‘The House of Blue Leaves’ not as golden as 1986 Broadway smash

The second rialto production of John Guare‘s dark comedy “The House of Blue Leaves” opened Monday to respectful reviews. While most of the critics lauded the performers, they found the overall production lacking. Despite an off-Broadway run in 1971 for which it won the Best American Play prize from the New York Drama Critics Circle, the first Broadway staging of “Blue Leaves” in 1986 contended for Best Play; it lost to “I’m Not Rappaport” by Herb Gardner.

Twenty-five years ago, the stellar cast included Swoosie Kurtz, who won the Featured Play Actress Tony for her portrayal of Bananas, the madcap wife of Artie. As that would-be songwriter, John Mahoney took home the Featured Play Actor prize. Also in the company was Ben Stiller as their wayward son and Stockard Channing, who was a Featured Play Actress nominee for her work as Artie’s mistress Bunny.

Stiller is headlining this new production taking on the part of Artie with Edie Falco as Bananas and Jennifer Jason Leigh as Bunny. Though they all received good notices, director David Cromer was faulted for his staging. As Ben Brantley (New York Times) wondered, “where do you go if your starting point is a dead end? This isn’t a problem that Mr. Cromer solves. For ‘House’ to captivate, its lyricism has to be given fuller rein. Here, even when characters step downstage into spotlights to confide in us, the audience, the effect is of drained, joyless souls speaking to people like themselves; there’s no buoyancy to work against or come down from.”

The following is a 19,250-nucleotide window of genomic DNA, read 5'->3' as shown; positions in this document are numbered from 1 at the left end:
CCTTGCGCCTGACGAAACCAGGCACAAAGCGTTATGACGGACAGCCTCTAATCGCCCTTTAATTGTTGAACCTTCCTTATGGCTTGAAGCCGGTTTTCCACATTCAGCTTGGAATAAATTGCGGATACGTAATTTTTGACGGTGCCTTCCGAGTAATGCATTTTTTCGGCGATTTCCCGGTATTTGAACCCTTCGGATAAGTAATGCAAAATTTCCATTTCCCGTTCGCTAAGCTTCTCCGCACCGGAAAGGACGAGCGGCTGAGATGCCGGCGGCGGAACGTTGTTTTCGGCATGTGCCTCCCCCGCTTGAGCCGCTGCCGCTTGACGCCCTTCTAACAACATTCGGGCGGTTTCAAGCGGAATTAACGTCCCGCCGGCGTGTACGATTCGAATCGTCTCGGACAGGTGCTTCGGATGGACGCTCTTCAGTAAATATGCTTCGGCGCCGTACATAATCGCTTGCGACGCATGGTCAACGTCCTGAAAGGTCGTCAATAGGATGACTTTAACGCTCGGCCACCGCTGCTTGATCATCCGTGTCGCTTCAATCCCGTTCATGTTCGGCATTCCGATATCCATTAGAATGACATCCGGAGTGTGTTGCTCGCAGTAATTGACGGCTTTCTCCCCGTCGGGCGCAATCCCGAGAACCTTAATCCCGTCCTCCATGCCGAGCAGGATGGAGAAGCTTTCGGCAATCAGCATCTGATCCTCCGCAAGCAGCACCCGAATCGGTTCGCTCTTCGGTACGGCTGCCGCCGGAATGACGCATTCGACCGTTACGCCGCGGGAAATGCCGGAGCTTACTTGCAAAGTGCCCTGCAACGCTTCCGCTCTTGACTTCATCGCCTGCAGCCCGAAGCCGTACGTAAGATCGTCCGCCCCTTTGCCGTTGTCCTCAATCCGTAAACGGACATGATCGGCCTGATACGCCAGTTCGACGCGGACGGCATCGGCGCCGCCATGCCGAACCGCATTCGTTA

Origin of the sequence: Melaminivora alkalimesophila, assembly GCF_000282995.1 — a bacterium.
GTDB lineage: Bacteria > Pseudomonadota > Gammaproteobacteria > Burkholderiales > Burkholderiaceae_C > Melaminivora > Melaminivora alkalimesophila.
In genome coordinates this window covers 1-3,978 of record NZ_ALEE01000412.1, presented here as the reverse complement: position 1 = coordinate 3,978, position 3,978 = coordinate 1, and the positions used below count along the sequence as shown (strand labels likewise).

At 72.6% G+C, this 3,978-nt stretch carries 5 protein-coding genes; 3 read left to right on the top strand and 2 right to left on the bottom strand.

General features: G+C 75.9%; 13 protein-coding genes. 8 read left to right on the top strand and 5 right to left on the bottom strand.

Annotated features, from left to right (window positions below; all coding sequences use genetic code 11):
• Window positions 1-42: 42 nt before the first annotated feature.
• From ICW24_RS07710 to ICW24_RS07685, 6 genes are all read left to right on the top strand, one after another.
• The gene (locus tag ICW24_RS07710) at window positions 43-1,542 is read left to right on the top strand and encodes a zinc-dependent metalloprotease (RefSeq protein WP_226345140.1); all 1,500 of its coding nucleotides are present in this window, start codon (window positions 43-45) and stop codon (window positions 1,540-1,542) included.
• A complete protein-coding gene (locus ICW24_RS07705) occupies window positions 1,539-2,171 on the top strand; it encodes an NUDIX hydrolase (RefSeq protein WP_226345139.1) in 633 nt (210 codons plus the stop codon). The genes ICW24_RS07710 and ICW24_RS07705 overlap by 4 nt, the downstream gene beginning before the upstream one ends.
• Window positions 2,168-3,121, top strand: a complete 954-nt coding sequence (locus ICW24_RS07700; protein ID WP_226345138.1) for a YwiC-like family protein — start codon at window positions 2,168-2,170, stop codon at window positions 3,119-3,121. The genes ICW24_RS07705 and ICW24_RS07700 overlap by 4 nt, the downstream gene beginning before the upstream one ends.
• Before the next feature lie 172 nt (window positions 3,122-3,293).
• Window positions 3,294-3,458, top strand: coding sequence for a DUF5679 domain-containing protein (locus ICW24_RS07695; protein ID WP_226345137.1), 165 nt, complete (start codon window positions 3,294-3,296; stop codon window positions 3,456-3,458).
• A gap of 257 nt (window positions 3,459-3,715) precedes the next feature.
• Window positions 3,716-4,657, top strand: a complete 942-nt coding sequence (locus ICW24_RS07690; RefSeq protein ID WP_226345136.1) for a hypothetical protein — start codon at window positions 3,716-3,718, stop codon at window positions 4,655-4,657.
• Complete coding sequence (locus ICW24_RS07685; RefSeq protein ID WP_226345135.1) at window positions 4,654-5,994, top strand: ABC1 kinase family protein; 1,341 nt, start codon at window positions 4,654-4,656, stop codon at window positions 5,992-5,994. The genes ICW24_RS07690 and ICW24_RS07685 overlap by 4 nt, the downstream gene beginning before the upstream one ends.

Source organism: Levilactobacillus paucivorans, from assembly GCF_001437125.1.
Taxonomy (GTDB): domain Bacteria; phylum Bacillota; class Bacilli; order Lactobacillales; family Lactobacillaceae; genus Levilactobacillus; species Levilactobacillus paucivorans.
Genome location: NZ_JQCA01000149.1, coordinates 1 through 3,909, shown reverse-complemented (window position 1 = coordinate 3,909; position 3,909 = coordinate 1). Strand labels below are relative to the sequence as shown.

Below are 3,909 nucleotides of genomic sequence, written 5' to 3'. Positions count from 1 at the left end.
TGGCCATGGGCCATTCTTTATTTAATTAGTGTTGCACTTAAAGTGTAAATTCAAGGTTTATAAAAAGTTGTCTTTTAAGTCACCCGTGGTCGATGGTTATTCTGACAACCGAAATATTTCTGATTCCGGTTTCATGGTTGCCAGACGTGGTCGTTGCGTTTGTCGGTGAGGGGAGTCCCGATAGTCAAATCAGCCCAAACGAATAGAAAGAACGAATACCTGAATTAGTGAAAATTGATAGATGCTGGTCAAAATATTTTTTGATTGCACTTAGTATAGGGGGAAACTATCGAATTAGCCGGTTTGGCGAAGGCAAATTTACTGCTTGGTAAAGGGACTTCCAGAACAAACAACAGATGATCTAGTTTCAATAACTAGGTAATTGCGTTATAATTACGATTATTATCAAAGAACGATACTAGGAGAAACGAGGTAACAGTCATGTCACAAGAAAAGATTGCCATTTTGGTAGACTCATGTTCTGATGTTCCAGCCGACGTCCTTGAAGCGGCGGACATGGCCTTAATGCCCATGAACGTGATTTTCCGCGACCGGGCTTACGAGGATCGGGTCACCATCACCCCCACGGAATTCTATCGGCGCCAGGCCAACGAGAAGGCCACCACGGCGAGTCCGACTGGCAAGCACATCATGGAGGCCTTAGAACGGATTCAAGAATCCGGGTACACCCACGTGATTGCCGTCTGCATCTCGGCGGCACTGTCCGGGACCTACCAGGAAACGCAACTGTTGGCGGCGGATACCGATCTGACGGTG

For Joe Dziemianowicz (New York Daily News), “The mood in John Guare’s 1971 play has more swings than a playground. Its plot trips from comedy to farce to family drama to deadly tragedy. There’s never a dull moment in director David Cromer’s entertaining staging, but that’s not the same as being completely satisfying. A wild and crazy work cries out for extremes, and this starry production at the Walter Kerr is too tame and emotionally mellow for its own good.”

Mark Kennedy (AP) was impressed with the performances, noting that “Stiller, returning to Broadway for the first time since he appeared in this very play in 1986, is indefatigable, even playing the piano and singing for the role of Artie. He manages to put pathos into a character who is, from a distance, very unlovable. He makes Artie’s darkness and naked hunger seem almost understandable. He also beautifully captures the push-pull of a man still in love with his wife and yet pinning for a new, free affair.”

And Elizabeth Vincentelli (New York Post) thought, “Leigh, an expert in high-strung characters, can be like nails on a chalkboard which is exactly right for Bunny. And Falco is heartbreaking when she suggests the awareness that still flickers in Bananas.”

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